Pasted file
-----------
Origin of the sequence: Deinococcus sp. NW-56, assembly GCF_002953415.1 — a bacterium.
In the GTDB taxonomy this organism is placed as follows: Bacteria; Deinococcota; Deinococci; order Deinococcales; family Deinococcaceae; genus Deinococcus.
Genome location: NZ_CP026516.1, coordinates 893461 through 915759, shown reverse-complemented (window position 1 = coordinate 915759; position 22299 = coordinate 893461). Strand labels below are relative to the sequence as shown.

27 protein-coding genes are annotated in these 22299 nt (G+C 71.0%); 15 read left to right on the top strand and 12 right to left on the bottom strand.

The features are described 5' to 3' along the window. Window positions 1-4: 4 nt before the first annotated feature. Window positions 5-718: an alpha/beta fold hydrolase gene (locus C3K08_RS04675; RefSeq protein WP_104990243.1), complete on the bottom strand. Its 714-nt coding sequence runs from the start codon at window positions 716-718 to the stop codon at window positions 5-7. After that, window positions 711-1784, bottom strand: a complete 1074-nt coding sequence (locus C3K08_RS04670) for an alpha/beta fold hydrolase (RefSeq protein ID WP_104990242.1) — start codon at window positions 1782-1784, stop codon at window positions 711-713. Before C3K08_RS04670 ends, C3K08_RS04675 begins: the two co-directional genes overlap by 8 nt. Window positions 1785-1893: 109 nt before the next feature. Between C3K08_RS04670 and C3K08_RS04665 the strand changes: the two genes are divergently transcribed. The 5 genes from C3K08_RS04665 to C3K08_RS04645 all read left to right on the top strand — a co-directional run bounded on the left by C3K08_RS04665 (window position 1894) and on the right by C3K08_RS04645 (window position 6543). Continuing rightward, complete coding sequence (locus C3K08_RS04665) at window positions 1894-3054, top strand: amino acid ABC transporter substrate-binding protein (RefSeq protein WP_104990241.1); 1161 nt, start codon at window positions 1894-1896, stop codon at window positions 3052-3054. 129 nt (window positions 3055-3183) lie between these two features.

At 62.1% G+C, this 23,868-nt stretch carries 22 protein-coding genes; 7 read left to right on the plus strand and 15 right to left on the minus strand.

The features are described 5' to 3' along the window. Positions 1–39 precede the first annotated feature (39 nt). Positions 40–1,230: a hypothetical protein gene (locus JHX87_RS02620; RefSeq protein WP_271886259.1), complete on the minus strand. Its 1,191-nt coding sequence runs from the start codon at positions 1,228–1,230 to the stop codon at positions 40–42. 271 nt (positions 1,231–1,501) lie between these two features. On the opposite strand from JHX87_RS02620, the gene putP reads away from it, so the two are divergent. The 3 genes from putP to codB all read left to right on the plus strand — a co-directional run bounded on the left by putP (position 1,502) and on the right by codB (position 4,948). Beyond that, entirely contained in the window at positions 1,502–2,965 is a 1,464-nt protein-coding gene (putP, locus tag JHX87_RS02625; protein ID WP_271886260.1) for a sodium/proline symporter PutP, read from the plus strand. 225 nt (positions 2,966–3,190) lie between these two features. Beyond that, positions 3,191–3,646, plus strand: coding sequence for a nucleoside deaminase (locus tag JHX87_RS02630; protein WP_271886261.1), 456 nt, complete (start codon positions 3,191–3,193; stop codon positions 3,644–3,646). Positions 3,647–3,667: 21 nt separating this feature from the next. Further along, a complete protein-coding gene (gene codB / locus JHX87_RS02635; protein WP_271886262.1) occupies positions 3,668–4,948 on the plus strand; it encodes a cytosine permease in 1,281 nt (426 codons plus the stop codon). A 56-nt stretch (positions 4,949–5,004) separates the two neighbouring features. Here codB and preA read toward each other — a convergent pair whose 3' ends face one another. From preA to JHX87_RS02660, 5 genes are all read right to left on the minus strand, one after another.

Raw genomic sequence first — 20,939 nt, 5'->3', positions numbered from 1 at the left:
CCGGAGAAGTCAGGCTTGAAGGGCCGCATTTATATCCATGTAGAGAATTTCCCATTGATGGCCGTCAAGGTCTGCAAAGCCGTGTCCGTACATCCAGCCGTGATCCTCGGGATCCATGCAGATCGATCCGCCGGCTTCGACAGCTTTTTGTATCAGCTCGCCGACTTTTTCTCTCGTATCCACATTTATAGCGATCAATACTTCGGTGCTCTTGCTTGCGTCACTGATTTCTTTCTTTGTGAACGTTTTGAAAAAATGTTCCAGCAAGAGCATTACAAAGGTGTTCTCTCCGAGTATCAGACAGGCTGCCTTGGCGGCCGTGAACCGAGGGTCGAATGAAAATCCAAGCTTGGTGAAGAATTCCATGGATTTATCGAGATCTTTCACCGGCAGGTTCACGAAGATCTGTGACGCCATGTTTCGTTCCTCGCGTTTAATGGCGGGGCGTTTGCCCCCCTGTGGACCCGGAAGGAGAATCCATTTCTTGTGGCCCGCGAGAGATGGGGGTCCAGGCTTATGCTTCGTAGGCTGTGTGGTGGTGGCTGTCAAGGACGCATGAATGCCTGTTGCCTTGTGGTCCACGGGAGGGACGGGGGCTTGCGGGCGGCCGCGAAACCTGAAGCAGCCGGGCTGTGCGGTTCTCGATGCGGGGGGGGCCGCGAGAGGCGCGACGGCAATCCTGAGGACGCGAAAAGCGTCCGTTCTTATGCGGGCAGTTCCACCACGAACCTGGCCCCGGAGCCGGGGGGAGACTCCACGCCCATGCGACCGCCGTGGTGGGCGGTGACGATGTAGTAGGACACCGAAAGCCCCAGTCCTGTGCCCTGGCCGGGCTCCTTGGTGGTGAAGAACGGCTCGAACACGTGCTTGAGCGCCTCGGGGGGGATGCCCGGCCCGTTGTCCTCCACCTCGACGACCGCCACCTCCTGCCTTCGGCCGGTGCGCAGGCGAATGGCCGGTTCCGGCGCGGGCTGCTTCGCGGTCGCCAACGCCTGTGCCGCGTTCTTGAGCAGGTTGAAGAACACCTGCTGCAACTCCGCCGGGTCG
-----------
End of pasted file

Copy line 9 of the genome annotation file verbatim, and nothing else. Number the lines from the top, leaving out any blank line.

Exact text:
CCGGAGAAGTCAGGCTTGAAGGGCCGCATTTATATCCATGTAGAGAATTTCCCATTGATGGCCGTCAAGGTCTGCAAAGCCGTGTCCGTACATCCAGCCGTGATCCTCGGGATCCATGCAGATCGATCCGCCGGCTTCGACAGCTTTTTGTATCAGCTCGCCGACTTTTTCTCTCGTATCCACATTTATAGCGATCAATACTTCGGTGCTCTTGCTTGCGTCACTGATTTCTTTCTTTGTGAACGTTTTGAAAAAATGTTCCAGCAAGAGCATTACAAAGGTGTTCTCTCCGAGTATCAGACAGGCTGCCTTGGCGGCCGTGAACCGAGGGTCGAATGAAAATCCAAGCTTGGTGAAGAATTCCATGGATTTATCGAGATCTTTCACCGGCAGGTTCACGAAGATCTGTGACGCCATGTTTCGTTCCTCGCGTTTAATGGCGGGGCGTTTGCCCCCCTGTGGACCCGGAAGGAGAATCCATTTCTTGTGGCCCGCGAGAGATGGGGGTCCAGGCTTATGCTTCGTAGGCTGTGTGGTGGTGGCTGTCAAGGACGCATGAATGCCTGTTGCCTTGTGGTCCACGGGAGGGACGGGGGCTTGCGGGCGGCCGCGAAACCTGAAGCAGCCGGGCTGTGCGGTTCTCGATGCGGGGGGGGCCGCGAGAGGCGCGACGGCAATCCTGAGGACGCGAAAAGCGTCCGTTCTTATGCGGGCAGTTCCACCACGAACCTGGCCCCGGAGCCGGGGGGAGACTCCACGCCCATGCGACCGCCGTGGTGGGCGGTGACGATGTAGTAGGACACCGAAAGCCCCAGTCCTGTGCCCTGGCCGGGCTCCTTGGTGGTGAAGAACGGCTCGAACACGTGCTTGAGCGCCTCGGGGGGGATGCCCGGCCCGTTGTCCTCCACCTCGACGACCGCCACCTCCTGCCTTCGGCCGGTGCGCAGGCGAATGGCCGGTTCCGGCGCGGGCTGCTTCGCGGTCGCCAACGCCTGTGCCGCGTTCTTGAGCAGGTTGAAGAACACCTGCTGCAACTCCGCCGGGTCG